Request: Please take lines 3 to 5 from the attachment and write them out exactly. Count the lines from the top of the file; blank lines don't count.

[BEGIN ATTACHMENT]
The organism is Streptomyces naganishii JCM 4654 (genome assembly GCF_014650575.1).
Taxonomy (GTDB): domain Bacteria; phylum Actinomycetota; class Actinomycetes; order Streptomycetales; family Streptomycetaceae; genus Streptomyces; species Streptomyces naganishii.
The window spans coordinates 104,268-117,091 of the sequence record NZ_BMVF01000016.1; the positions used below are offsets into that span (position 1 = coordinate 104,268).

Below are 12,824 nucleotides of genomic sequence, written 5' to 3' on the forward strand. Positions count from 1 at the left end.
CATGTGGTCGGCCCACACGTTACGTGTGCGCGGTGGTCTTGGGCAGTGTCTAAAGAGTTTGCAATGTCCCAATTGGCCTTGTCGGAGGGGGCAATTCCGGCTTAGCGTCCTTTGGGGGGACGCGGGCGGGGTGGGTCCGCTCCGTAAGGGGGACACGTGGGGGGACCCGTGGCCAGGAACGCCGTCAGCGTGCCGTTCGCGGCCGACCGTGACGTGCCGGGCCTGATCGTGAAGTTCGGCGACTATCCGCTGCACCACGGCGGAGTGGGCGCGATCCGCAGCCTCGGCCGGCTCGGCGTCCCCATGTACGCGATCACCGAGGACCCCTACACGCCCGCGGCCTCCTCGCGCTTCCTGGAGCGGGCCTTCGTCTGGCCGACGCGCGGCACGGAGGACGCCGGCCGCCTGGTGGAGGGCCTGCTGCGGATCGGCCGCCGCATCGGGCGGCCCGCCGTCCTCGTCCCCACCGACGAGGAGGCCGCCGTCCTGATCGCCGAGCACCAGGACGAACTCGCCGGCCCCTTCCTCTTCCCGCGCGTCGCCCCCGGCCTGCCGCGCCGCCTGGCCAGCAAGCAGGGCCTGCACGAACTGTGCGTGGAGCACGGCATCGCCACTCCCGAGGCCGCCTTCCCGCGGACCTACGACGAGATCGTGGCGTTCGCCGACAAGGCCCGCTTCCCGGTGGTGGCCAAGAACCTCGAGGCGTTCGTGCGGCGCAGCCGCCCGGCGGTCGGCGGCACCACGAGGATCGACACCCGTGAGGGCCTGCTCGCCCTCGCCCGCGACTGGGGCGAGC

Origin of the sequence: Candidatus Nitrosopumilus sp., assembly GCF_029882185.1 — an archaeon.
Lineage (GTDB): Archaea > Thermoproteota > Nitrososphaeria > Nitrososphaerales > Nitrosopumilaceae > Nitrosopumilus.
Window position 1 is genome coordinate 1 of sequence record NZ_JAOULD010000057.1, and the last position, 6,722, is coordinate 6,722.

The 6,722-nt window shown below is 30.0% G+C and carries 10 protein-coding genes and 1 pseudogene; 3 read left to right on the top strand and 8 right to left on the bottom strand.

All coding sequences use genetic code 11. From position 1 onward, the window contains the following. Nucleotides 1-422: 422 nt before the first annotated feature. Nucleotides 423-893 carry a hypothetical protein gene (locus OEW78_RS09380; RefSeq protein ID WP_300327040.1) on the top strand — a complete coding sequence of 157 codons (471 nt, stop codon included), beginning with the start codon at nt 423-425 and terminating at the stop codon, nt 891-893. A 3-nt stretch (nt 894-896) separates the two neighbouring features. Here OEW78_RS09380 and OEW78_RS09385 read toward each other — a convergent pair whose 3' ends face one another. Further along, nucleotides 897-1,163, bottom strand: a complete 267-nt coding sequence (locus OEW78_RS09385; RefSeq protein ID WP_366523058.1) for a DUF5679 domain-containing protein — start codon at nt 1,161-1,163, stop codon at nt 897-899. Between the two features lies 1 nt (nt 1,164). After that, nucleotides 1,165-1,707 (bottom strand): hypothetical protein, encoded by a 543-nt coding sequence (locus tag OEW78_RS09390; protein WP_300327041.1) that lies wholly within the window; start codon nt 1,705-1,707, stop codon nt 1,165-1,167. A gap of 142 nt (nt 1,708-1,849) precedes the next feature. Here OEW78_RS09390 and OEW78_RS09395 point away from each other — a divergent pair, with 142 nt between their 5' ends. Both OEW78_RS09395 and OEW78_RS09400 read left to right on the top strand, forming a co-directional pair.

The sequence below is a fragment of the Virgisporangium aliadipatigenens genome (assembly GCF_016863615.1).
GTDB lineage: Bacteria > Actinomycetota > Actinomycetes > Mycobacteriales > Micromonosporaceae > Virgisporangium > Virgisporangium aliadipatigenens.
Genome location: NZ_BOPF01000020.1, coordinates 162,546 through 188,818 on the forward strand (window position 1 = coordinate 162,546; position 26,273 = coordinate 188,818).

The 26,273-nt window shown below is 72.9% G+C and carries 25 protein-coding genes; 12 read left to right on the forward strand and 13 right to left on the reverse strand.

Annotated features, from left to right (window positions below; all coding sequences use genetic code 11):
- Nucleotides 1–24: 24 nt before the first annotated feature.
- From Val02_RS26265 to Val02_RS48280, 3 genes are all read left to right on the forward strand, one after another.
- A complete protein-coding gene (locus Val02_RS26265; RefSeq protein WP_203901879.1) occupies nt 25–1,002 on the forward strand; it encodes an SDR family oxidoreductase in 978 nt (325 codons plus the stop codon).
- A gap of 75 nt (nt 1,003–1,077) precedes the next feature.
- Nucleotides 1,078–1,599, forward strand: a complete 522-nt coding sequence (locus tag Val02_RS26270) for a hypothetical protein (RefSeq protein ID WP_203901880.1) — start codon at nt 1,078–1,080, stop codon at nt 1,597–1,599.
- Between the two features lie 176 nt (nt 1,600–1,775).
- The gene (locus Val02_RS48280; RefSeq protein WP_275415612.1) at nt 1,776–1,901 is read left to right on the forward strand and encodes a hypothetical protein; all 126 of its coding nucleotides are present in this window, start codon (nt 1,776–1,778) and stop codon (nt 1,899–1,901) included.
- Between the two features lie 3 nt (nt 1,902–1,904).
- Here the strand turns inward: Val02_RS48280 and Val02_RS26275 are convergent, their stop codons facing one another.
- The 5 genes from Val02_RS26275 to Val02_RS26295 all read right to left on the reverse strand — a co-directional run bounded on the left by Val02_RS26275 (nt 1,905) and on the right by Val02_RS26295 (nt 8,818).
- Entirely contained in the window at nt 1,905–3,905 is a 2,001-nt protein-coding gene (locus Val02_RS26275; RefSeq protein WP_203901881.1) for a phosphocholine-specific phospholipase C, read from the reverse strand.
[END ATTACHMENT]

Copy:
The window spans coordinates 104,268-117,091 of the sequence record NZ_BMVF01000016.1; the positions used below are offsets into that span (position 1 = coordinate 104,268).

Below are 12,824 nucleotides of genomic sequence, written 5' to 3' on the forward strand. Positions count from 1 at the left end.
CATGTGGTCGGCCCACACGTTACGTGTGCGCGGTGGTCTTGGGCAGTGTCTAAAGAGTTTGCAATGTCCCAATTGGCCTTGTCGGAGGGGGCAATTCCGGCTTAGCGTCCTTTGGGGGGACGCGGGCGGGGTGGGTCCGCTCCGTAAGGGGGACACGTGGGGGGACCCGTGGCCAGGAACGCCGTCAGCGTGCCGTTCGCGGCCGACCGTGACGTGCCGGGCCTGATCGTGAAGTTCGGCGACTATCCGCTGCACCACGGCGGAGTGGGCGCGATCCGCAGCCTCGGCCGGCTCGGCGTCCCCATGTACGCGATCACCGAGGACCCCTACACGCCCGCGGCCTCCTCGCGCTTCCTGGAGCGGGCCTTCGTCTGGCCGACGCGCGGCACGGAGGACGCCGGCCGCCTGGTGGAGGGCCTGCTGCGGATCGGCCGCCGCATCGGGCGGCCCGCCGTCCTCGTCCCCACCGACGAGGAGGCCGCCGTCCTGATCGCCGAGCACCAGGACGAACTCGCCGGCCCCTTCCTCTTCCCGCGCGTCGCCCCCGGCCTGCCGCGCCGCCTGGCCAGCAAGCAGGGCCTGCACGAACTGTGCGTGGAGCACGGCATCGCCACTCCCGAGGCCGCCTTCCCGCGGACCTACGACGAGATCGTGGCGTTCGCCGACAAGGCCCGCTTCCCGGTGGTGGCCAAGAACCTCGAGGCGTTCGTGCGGCGCAGCCGCCCGGCGGTCGGCGGCACCACGAGGATCGACACCCGTGAGGGCCTGCTCGCCCTCGCCCGCGACTGGGGCGAGC